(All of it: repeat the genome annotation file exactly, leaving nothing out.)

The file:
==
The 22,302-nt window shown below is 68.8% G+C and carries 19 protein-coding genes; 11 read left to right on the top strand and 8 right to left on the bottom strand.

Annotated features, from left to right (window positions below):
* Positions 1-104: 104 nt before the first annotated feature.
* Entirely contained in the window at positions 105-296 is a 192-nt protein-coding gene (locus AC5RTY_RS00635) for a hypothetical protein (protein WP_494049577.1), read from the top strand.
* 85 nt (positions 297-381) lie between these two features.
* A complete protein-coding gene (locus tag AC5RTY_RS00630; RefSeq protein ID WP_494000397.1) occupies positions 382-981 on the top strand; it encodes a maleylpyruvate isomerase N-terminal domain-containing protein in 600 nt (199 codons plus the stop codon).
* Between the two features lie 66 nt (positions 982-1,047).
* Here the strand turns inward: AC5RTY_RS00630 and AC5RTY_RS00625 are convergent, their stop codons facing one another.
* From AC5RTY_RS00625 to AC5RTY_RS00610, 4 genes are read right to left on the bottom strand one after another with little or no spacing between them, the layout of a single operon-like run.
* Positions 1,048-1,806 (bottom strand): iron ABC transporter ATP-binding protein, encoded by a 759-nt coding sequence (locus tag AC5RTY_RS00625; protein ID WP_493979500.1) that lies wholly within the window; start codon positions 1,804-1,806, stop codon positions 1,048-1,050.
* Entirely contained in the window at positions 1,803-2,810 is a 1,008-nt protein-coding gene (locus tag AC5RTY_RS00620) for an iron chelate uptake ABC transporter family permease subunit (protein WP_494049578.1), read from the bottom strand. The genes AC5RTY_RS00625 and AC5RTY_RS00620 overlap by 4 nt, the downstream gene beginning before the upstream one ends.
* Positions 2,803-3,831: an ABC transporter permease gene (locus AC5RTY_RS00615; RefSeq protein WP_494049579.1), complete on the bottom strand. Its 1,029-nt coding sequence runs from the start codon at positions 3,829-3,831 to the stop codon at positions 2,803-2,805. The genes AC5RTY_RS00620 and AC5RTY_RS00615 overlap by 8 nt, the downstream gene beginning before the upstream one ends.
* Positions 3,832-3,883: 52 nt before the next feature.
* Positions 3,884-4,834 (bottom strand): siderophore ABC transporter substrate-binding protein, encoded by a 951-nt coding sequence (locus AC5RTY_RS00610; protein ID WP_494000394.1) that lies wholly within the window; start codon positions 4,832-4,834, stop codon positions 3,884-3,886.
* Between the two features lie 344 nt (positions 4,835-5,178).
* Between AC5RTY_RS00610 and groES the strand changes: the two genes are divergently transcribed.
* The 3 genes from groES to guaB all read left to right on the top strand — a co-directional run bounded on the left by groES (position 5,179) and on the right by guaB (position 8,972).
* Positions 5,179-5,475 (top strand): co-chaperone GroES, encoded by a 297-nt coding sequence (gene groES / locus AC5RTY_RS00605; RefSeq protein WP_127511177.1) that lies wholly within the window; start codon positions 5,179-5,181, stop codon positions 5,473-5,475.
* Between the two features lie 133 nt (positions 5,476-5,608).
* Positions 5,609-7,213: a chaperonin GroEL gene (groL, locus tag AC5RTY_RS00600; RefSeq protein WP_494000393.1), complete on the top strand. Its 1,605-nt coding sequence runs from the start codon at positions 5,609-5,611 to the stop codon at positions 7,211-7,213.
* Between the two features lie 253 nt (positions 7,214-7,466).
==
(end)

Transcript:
The 22,302-nt window shown below is 68.8% G+C and carries 19 protein-coding genes; 11 read left to right on the top strand and 8 right to left on the bottom strand.

Annotated features, from left to right (window positions below):
* Positions 1-104: 104 nt before the first annotated feature.
* Entirely contained in the window at positions 105-296 is a 192-nt protein-coding gene (locus AC5RTY_RS00635) for a hypothetical protein (protein WP_494049577.1), read from the top strand.
* 85 nt (positions 297-381) lie between these two features.
* A complete protein-coding gene (locus tag AC5RTY_RS00630; RefSeq protein ID WP_494000397.1) occupies positions 382-981 on the top strand; it encodes a maleylpyruvate isomerase N-terminal domain-containing protein in 600 nt (199 codons plus the stop codon).
* Between the two features lie 66 nt (positions 982-1,047).
* Here the strand turns inward: AC5RTY_RS00630 and AC5RTY_RS00625 are convergent, their stop codons facing one another.
* From AC5RTY_RS00625 to AC5RTY_RS00610, 4 genes are read right to left on the bottom strand one after another with little or no spacing between them, the layout of a single operon-like run.
* Positions 1,048-1,806 (bottom strand): iron ABC transporter ATP-binding protein, encoded by a 759-nt coding sequence (locus tag AC5RTY_RS00625; protein ID WP_493979500.1) that lies wholly within the window; start codon positions 1,804-1,806, stop codon positions 1,048-1,050.
* Entirely contained in the window at positions 1,803-2,810 is a 1,008-nt protein-coding gene (locus tag AC5RTY_RS00620) for an iron chelate uptake ABC transporter family permease subunit (protein WP_494049578.1), read from the bottom strand. The genes AC5RTY_RS00625 and AC5RTY_RS00620 overlap by 4 nt, the downstream gene beginning before the upstream one ends.
* Positions 2,803-3,831: an ABC transporter permease gene (locus AC5RTY_RS00615; RefSeq protein WP_494049579.1), complete on the bottom strand. Its 1,029-nt coding sequence runs from the start codon at positions 3,829-3,831 to the stop codon at positions 2,803-2,805. The genes AC5RTY_RS00620 and AC5RTY_RS00615 overlap by 8 nt, the downstream gene beginning before the upstream one ends.
* Positions 3,832-3,883: 52 nt before the next feature.
* Positions 3,884-4,834 (bottom strand): siderophore ABC transporter substrate-binding protein, encoded by a 951-nt coding sequence (locus AC5RTY_RS00610; protein ID WP_494000394.1) that lies wholly within the window; start codon positions 4,832-4,834, stop codon positions 3,884-3,886.
* Between the two features lie 344 nt (positions 4,835-5,178).
* Between AC5RTY_RS00610 and groES the strand changes: the two genes are divergently transcribed.
* The 3 genes from groES to guaB all read left to right on the top strand — a co-directional run bounded on the left by groES (position 5,179) and on the right by guaB (position 8,972).
* Positions 5,179-5,475 (top strand): co-chaperone GroES, encoded by a 297-nt coding sequence (gene groES / locus AC5RTY_RS00605; RefSeq protein WP_127511177.1) that lies wholly within the window; start codon positions 5,179-5,181, stop codon positions 5,473-5,475.
* Between the two features lie 133 nt (positions 5,476-5,608).
* Positions 5,609-7,213: a chaperonin GroEL gene (groL, locus tag AC5RTY_RS00600; RefSeq protein WP_494000393.1), complete on the top strand. Its 1,605-nt coding sequence runs from the start codon at positions 5,609-5,611 to the stop codon at positions 7,211-7,213.
* Between the two features lie 253 nt (positions 7,214-7,466).